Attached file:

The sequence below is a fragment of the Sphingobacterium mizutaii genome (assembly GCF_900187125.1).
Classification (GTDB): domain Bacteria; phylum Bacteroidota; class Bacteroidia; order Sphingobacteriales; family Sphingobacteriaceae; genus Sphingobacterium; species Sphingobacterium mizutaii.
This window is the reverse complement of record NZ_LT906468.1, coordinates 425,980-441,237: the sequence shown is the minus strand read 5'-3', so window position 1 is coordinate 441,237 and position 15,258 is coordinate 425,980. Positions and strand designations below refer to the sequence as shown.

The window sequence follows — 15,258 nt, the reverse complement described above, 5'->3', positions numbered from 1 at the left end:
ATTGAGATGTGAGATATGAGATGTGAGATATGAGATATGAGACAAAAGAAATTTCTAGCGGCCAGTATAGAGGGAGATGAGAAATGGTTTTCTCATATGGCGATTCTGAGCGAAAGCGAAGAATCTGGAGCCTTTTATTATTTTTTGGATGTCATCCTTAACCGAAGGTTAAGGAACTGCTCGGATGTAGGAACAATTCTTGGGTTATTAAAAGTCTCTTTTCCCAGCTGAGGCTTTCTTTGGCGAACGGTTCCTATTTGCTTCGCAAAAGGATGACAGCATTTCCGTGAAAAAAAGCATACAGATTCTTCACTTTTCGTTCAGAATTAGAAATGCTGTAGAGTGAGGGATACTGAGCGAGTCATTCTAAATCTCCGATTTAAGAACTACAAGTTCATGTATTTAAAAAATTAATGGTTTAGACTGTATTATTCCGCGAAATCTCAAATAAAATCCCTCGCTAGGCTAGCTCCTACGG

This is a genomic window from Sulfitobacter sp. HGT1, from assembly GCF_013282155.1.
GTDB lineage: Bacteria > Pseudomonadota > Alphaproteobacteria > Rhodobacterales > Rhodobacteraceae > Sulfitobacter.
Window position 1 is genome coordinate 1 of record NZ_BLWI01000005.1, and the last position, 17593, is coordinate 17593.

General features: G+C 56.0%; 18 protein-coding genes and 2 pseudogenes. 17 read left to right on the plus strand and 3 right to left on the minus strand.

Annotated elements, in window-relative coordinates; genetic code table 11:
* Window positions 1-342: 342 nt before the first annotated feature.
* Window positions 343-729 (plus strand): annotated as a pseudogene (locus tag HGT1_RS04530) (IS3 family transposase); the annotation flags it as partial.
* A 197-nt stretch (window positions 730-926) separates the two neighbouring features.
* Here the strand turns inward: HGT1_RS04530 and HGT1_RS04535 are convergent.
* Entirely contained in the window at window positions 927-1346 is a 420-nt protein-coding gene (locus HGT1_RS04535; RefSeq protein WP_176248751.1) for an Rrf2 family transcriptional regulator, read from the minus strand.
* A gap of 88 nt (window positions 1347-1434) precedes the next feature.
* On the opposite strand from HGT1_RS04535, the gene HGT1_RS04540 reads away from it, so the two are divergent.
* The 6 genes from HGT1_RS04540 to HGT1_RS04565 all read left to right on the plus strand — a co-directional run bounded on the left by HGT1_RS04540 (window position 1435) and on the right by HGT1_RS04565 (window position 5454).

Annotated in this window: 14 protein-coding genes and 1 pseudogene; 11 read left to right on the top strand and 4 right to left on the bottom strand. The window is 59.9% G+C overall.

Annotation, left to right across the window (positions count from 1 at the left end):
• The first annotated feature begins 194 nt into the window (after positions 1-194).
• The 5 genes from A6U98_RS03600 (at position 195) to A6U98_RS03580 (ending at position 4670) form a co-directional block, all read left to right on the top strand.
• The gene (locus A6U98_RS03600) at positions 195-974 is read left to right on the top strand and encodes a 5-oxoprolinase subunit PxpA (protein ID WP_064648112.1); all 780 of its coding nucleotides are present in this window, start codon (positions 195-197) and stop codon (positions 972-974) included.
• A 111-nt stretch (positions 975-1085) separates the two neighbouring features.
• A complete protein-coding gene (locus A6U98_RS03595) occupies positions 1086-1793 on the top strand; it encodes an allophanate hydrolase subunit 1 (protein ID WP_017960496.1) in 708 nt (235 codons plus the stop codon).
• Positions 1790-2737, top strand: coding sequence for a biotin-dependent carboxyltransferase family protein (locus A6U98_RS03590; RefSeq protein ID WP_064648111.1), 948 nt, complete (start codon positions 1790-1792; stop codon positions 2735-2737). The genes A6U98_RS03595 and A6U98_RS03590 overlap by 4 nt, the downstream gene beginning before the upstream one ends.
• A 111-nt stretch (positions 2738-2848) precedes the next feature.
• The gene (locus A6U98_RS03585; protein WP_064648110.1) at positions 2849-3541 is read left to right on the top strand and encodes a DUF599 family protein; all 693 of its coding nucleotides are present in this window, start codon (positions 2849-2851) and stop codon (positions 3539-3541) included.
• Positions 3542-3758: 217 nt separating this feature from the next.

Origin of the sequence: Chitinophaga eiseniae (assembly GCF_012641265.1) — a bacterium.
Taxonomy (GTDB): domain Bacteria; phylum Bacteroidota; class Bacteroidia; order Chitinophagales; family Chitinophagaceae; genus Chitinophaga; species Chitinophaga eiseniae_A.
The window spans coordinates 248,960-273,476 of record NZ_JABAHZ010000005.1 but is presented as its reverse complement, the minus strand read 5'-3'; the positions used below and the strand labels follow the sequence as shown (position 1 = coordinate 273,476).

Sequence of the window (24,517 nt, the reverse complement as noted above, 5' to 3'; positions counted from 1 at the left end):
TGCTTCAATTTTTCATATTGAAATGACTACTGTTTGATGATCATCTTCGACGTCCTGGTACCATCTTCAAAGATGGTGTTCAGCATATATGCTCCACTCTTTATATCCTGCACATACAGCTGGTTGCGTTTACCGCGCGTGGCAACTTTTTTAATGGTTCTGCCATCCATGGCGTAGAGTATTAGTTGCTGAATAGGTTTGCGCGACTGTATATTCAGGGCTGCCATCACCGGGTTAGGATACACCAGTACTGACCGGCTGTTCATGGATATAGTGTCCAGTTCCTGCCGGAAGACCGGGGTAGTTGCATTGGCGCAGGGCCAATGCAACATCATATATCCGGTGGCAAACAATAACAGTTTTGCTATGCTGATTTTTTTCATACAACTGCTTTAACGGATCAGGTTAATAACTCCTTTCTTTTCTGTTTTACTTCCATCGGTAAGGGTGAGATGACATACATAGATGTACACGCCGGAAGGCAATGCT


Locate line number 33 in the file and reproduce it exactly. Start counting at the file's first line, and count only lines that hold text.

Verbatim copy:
Sequence of the window (24,517 nt, the reverse complement as noted above, 5' to 3'; positions counted from 1 at the left end):